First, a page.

Tenn. Fire Chief, Firefighters Charged wtih Arson

October 26, 2006

Neighbors and police officers have known for years that someone was setting a rash of fires in the small town of Tiptonville, Tenn., destroying buildings and sheds.

But it was a shock to learn that the people responsible for putting out fires are now charged with setting them in the first place.

The city’s fire chief and three volunteer firefighters, including the chief’s grandson, appeared in court this week on arson charges stemming from a string of fires over the past two years.

The men, all members of Tiptonville Volunteer Fire Department, were arrested Monday.

All four were in the Lake County jail Tuesday after a judge set bond at $100,000 for Fire Chief James Blackburn and $25,000 or more each for the others.

“I just hate that it happened in my town,” said Police Chief Norman Rhodes, who went to school with Blackburn. “These are people that children look up to.”

The complaint lists 10 structures that burned from August 2004 to June 2006 — two of them located within 150 yards of Blackburn’s own home.

All the buildings were vacant when they were set on fire, and no one was hurt.

But the police chief and other people who live in Tiptonville say there have been many other suspicious fires in Lake County that no one has been charged with setting.

“Everybody knew that we had a firebug for a couple of years,” said Johnny Whitson, who owns an auto body shop near where two buildings burned.

“It was mostly just vacant homes, old buildings and stuff like that. It wasn’t anything anybody was living in.”

Blackburn, who is also superintendent of the city water plant, was charged with 10 counts of arson. His grandson, Brandon Blackburn, faces two counts of arson; firefighter Floyd Joe Kilburn was charged with four counts; and firefighter Chris Burrus was charged with two counts.

The court appointed lawyers for all four men. Two of the attorneys declined to comment on the charges and the other two did not return calls Tuesday afternoon. The men are scheduled to appear in court Monday morning.

Rhodes said the investigation had been going on for about two years. “We’ve been pretty sure who it was for about the last year,” he said.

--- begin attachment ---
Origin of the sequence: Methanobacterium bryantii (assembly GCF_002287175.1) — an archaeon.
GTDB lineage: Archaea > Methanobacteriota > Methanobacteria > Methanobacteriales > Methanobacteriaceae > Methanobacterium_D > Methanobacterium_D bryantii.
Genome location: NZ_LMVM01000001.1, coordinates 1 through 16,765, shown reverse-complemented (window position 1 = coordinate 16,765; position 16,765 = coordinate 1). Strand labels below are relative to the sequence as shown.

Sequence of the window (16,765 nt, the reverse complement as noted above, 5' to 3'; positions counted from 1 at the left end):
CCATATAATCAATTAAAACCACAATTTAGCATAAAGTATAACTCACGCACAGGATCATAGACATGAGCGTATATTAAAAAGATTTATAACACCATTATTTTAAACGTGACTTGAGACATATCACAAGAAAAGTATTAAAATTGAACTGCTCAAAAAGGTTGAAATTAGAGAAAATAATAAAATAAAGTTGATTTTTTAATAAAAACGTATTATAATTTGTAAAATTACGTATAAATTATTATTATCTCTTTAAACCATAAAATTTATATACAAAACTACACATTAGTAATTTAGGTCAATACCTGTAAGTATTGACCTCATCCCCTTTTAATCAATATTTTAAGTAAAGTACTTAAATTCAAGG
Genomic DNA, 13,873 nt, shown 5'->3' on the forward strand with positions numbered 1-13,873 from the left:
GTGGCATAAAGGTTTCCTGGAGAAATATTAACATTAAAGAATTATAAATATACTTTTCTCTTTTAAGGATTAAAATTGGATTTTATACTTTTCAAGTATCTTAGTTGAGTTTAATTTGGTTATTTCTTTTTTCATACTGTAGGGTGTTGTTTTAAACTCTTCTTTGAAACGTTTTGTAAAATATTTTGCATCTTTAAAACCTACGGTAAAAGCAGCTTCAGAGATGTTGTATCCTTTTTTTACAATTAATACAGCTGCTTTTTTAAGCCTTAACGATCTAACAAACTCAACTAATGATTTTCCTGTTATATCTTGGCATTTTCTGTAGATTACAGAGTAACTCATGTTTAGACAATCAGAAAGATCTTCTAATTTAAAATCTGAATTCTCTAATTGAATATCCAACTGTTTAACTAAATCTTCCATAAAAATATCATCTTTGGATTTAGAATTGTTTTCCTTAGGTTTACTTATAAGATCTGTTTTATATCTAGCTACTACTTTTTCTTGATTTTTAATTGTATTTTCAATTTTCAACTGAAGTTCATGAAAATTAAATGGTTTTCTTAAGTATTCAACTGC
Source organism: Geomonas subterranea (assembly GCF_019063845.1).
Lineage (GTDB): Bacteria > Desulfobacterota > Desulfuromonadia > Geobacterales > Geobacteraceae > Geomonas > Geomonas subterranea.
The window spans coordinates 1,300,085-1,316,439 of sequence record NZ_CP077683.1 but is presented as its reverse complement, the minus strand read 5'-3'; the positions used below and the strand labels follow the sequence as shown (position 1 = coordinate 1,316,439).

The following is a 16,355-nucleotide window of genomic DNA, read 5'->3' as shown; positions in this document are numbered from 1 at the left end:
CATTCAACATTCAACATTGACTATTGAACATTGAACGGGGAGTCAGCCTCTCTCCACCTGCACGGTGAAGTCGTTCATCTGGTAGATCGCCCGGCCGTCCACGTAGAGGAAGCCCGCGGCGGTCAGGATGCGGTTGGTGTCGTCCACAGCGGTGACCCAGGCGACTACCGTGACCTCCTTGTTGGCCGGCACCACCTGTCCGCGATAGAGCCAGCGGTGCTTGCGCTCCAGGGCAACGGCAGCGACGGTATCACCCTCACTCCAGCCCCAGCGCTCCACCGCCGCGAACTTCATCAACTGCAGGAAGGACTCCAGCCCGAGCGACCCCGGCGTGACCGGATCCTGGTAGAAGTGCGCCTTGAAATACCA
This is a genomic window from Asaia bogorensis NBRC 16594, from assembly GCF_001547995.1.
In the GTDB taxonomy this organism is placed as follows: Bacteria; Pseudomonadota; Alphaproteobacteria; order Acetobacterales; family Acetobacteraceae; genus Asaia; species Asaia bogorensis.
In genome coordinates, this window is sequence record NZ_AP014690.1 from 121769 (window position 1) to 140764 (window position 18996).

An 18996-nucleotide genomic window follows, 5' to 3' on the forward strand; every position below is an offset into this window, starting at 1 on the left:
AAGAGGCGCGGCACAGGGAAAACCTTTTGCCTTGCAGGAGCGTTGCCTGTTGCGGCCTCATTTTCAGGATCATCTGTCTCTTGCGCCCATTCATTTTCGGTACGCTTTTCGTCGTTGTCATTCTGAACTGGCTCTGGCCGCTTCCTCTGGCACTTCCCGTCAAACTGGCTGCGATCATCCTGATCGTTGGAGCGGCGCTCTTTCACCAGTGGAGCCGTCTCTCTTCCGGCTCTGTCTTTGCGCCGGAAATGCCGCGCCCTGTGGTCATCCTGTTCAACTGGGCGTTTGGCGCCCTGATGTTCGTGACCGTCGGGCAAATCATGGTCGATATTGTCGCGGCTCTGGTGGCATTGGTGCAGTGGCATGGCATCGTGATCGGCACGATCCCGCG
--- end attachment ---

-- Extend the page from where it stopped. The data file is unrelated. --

Rhodes didn’t give a motive for the arsons beyond saying the suspects had formed a clique. “I don’t know why they did it. I wish I did know. I don’t think anybody has an explanation.”

Mary Young lives next door to the property where a house was destroyed in August. She said it caught fire three times before it was destroyed, and each time the Tiptonville Fire Department responded. A trailer next door also burned.

“They did a good job,” said Young, who was surprised to hear the fire chief was arrested. “They stayed with that trailer until it was all out and there was no more smoke.”

Robert Dougherty said he moved next door to the fire chief about six months ago and has been amazed by the number of fires in the area.

Across the street from his house is the rubble of a burned house, and there is a burned shed in a neighbor’s back yard. Neither fire was listed in the charges.

“The house burned twice; the shed burned three times,” Dougherty said.

Rhodes said he called on the state for help with the arson investigation, and James Blackburn, as fire chief, knew about the probe.

“He was actually giving me static about calling in bomb and arson investigators _ said that was his job,” Rhodes said.

Tiptonville, 90 miles northeast of Memphis, has about 2,400 residents.

“There have been quite a few people who have been upset because this has been going on. They haven’t been able to sleep at night,” state bomb and arson investigator Ron Powers said.

Phil Bivens, district attorney general for Lake County, said if convicted the firefighters could face a minimum of three years to a maximum of 15 in prison.

“One of the factors the court will look at is that they are in a position of public trust as firemen,” Bivens said.

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